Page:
Arguing with Zombies: Economics, Politics, and the Fight for a Better Future

Norton. Jan. 2020. 464p. ISBN 9781324005018. $29.95. BUS
In this collection, Nobel Prize–winning economist Krugman presents short essays, mostly written since 2003 as columns for The New York Times, as well as several longer pieces. He groups the writings in topical sections covering Social Security, tax reform, health care, trade, inequality, politics, the 2008 financial crisis, and other pertinent subjects. Krugman does not shy away from controversy, and considers zombies to be people who cannot accept that their ideas are factually wrong. In one essay on Social Security, he calls out the Bush Administration for lying about the benefits of privatization. He describes Representative Paul Ryan as the flimflam man, the Trump tax cut as a scam, and Fox News as a Republican propaganda outlet. Though the older essays come across as somewhat dated, they recount the debates of the time, and Krugman updates them with more recent ones along with unifying introductions to each section. His essays before 2004 are included in the 2003 collection The Great Unraveling.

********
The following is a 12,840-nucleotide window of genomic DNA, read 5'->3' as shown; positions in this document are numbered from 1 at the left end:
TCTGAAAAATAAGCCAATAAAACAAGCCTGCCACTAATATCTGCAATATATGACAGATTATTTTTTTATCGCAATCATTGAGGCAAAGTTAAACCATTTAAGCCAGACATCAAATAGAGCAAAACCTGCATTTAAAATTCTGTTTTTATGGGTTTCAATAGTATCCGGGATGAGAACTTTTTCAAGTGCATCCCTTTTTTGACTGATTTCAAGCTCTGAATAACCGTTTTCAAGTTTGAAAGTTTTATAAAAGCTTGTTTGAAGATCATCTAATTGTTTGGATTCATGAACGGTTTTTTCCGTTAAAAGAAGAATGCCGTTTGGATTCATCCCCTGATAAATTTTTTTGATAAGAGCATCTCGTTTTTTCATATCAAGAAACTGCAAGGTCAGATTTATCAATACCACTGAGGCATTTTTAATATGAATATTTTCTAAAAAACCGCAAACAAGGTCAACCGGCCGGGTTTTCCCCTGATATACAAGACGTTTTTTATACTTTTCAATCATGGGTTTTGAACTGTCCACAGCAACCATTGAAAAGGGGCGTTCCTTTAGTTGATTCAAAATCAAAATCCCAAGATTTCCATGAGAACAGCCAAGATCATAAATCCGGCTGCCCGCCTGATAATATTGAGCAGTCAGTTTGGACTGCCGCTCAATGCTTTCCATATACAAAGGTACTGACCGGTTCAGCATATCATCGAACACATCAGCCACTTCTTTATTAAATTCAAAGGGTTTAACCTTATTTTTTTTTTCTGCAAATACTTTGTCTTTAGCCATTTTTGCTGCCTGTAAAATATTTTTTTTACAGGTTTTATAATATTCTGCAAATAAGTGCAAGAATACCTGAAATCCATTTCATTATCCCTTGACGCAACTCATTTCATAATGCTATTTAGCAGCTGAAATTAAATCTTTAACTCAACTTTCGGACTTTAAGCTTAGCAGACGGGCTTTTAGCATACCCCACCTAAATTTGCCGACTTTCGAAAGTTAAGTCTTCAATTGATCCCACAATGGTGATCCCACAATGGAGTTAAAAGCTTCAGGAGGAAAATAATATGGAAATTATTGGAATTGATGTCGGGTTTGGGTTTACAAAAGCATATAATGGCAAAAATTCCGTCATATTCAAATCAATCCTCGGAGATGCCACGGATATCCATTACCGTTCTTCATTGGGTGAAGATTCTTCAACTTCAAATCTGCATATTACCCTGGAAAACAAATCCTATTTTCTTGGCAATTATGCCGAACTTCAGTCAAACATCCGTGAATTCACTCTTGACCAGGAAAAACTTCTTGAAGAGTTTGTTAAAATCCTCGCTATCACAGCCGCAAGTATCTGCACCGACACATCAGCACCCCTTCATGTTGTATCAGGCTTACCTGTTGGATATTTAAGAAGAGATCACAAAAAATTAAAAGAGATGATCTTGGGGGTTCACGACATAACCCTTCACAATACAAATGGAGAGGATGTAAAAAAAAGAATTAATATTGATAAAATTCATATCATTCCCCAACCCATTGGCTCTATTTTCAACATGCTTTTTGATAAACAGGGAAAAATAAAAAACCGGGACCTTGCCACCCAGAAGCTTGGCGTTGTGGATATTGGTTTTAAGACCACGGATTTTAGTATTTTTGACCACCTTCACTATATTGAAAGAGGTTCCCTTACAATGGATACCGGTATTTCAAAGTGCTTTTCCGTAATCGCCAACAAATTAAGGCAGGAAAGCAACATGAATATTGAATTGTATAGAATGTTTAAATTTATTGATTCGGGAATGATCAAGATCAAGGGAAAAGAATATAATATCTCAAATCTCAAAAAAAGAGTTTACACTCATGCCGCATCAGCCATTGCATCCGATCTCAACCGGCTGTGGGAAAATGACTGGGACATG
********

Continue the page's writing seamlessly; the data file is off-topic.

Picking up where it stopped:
VERDICT While Krugman’s rousing, jargon-free writings will please progressive readers, they will be disconcerting to many conservative ones. An informative and controversial study combining business and political science.

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